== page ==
We finished up the leftovers last night, so I thought I'd give folks a second crack at the quince pot roast recipe. It was truly amazing.

Patio Boat: Quince Pot Roast

Pamela Tolleson John I posted a question a few weeks ago but I just looked and it's not there...hmmm odd. Anyways, it was asking if I can buy the quince at any grocery store?

John Magee ‎@Pam - I think it depends on your store, and how far down the "specialty fruits and veggies" they go in their produce aisle. I don't recall having seen them very often, but it is the season and it might be worth asking the produce manager if you have an adventurous store. The best bet might be a farmer's market or an orchard. We got ours from our neighbor, who has a little quince tree.

John Magee P.S. You might also try an ethnic foods store if there's one near you. They tend to see a lot of use in Turkish, Southern European, Middle Eastern, and South American foods.

Pamela Tolleson Thank you, I will ask Wegmans, i go there almost everyday (the grocery store) ............ I will keep you posted on how that goes ♥


Friday, October 15

John Magee
Monique made quince crumble for dinner tonight. Oh, so yummy. Alas, we're now down to two final quinces.

Marti Bush I wish I could have had dinner at your house. That sounds wonderful! Tell your lovely wife I said hello!

John Magee Um, I guess technically the quince crumble was for dessert. But who's kidding who? Dinner was just a couple of grilled cheese sandwiches designed to move us quickly on to dessert.

Catherine Dufresne-Magee I need a wife!

Lori Pasto With all of the rain and wind -- we opted for grilled cheese and tomato soup . . . no dessert -- sounds way better in Michigan! :)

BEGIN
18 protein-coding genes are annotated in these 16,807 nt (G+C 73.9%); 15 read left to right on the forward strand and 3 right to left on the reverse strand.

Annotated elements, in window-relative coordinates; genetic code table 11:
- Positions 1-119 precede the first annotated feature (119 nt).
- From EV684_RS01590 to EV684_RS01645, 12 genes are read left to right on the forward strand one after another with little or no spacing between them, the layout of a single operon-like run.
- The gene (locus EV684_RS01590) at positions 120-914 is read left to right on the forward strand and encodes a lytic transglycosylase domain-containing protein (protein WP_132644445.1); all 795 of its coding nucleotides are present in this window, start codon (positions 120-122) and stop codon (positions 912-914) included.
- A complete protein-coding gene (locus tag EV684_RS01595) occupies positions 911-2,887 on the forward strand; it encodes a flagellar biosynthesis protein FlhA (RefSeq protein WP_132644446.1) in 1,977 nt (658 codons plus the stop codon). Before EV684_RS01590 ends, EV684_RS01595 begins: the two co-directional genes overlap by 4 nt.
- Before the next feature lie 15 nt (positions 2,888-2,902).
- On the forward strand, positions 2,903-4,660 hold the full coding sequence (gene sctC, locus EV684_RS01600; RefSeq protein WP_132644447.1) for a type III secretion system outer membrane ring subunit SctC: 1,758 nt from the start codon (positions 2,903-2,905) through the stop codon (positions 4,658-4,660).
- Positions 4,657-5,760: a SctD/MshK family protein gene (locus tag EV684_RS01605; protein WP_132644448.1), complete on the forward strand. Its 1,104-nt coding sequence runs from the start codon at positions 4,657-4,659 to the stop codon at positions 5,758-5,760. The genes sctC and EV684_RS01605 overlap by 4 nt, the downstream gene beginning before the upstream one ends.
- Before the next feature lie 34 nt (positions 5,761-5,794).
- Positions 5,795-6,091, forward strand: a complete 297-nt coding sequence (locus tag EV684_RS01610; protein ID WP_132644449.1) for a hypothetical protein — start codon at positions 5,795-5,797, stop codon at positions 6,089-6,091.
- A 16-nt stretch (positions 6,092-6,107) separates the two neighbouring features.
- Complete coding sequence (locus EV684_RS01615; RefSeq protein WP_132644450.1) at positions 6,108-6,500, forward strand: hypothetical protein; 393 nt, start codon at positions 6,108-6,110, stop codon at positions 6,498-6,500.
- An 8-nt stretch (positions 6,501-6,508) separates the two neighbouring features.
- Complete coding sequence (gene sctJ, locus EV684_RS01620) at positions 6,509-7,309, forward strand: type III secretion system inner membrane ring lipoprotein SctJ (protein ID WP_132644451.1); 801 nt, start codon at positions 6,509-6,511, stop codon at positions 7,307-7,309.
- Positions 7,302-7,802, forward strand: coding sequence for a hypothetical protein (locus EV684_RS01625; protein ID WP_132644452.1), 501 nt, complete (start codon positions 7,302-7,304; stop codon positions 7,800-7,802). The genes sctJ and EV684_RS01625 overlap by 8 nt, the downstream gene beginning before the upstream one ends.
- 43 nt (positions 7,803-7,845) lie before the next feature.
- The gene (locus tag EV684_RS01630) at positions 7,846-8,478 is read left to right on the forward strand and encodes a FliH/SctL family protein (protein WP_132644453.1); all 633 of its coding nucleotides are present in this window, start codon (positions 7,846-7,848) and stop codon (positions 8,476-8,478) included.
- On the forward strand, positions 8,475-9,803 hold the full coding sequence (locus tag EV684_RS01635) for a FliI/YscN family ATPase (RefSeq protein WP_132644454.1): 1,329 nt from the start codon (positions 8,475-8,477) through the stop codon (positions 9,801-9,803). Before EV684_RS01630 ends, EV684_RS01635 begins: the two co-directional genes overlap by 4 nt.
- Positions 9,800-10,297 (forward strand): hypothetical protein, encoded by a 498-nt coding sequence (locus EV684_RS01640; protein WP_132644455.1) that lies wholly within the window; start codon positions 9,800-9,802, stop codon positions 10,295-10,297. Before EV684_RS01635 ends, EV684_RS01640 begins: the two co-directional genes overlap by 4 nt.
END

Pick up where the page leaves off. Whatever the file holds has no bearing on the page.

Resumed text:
Saturday, Oct. 16

John Magee
Quince Week continues. Yesterday, quince crumble, then quince syrup with the leftover bits of quince. The latter led to today's treat: quincetinis on the pontoon boat for a sunset cruise. Tomorrow? Quince and green tomato mincemeat pie.

Marti Bush And still no dinner invite?

Susan Magee Riordan I suspect the Patio Boat blog has been purchased by the American Quince Growers Association.

John Magee Ahhh, the good folks of the AQGA, "Making this nation stronger one quince at a time."

Mary Campbell-Droze Good grief, Muggy---keep this up & I'll have to add "quince" to the Colts/Katie/Kaylee haiku! (well, it *would* maintain the alliteration)

John Magee I'm beginning to sense a lot of jealousy from all those who had to go without a quince-tini this evening.

Jon Hopwood Like I've said, the only Quince I know about was played by Jack Klugman in the 1970s.


Sunday, Oct. 17

John Magee
just made a big batch of green-tomato-and-quince mincemeat. ("Quincemeat"?) We canned a couple of big quart bottles worth, and the rest will just have to go into pies now.

John Magee Well, into pies tomorrow. It's a bit late to start baking pies.

Thursday, October 14, 2010

Mr. Crankypants sez, "Farewell to morning 'news'."

I had a dentist's appointment this morning, and while I was getting my teeth cleaned they had a TV in the corner of the room tuned to a morning news show. It had been quite a while since I've looked in on any of the morning news shows, so this seemed okay to me.

In addition to the occasion genuinely helpful weather update, I also saw: a lengthy interview with Vanilla Ice about home repair, lingerie models, a "guess the celebrity" photo contest, how to make a pizza with soy faux mozzarella, Tom Brady in a Michigan State t-shirt, some video showing that strokes are really bad, and a midget playing badminton. No, I did not make up that final item. In fact, they played that clip several times.

What I did not see was any actual news.

I feel like I lost about 20 IQ points.

I don't want to seem all media-elite here, and I don't think the morning news shows need to be Hunter-Brinkley or McNeil-Lehrer. But, um, wow.

Sure, that last brief sentence may not seem all that expressive, but what do you want from a guy who watched 30 minutes of television "news" this morning?

On the bright side, my teeth are all clean, shiny, and cavity free! So I've got that going for me.

Tuesday, October 12, 2010

And just one day after Week 4 comes Week 5